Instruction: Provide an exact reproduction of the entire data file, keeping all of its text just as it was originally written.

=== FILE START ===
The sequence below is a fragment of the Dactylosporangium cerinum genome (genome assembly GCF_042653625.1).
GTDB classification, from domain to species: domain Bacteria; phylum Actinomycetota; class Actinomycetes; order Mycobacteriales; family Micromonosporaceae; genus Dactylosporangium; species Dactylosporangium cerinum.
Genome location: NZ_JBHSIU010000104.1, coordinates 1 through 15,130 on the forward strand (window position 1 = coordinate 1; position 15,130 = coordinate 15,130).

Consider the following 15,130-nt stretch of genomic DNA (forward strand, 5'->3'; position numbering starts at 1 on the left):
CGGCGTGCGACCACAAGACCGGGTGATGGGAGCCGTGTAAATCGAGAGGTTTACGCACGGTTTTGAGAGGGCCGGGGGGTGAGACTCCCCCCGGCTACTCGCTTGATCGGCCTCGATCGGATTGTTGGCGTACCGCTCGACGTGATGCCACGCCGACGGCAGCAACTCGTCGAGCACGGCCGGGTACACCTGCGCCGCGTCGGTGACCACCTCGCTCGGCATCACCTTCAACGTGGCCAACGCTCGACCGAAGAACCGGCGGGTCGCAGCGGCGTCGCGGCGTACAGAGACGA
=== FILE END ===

The sequence below is a fragment of the Dactylosporangium cerinum genome (genome assembly GCF_042653625.1).
GTDB classification, from domain to species: domain Bacteria; phylum Actinomycetota; class Actinomycetes; order Mycobacteriales; family Micromonosporaceae; genus Dactylosporangium; species Dactylosporangium cerinum.
Genome location: NZ_JBHSIU010000104.1, coordinates 1 through 15,130 on the forward strand (window position 1 = coordinate 1; position 15,130 = coordinate 15,130).

Consider the following 15,130-nt stretch of genomic DNA (forward strand, 5'->3'; position numbering starts at 1 on the left):
CGGCGTGCGACCACAAGACCGGGTGATGGGAGCCGTGTAAATCGAGAGGTTTACGCACGGTTTTGAGAGGGCCGGGGGGTGAGACTCCCCCCGGCTACTCGCTTGATCGGCCTCGATCGGATTGTTGGCGTACCGCTCGACGTGATGCCACGCCGACGGCAGCAACTCGTCGAGCACGGCCGGGTACACCTGCGCCGCGTCGGTGACCACCTCGCTCGGCATCACCTTCAACGTGGCCAACGCTCGACCGAAGAACCGGCGGGTCGCAGCGGCGTCGCGGCGTACAGAGACGA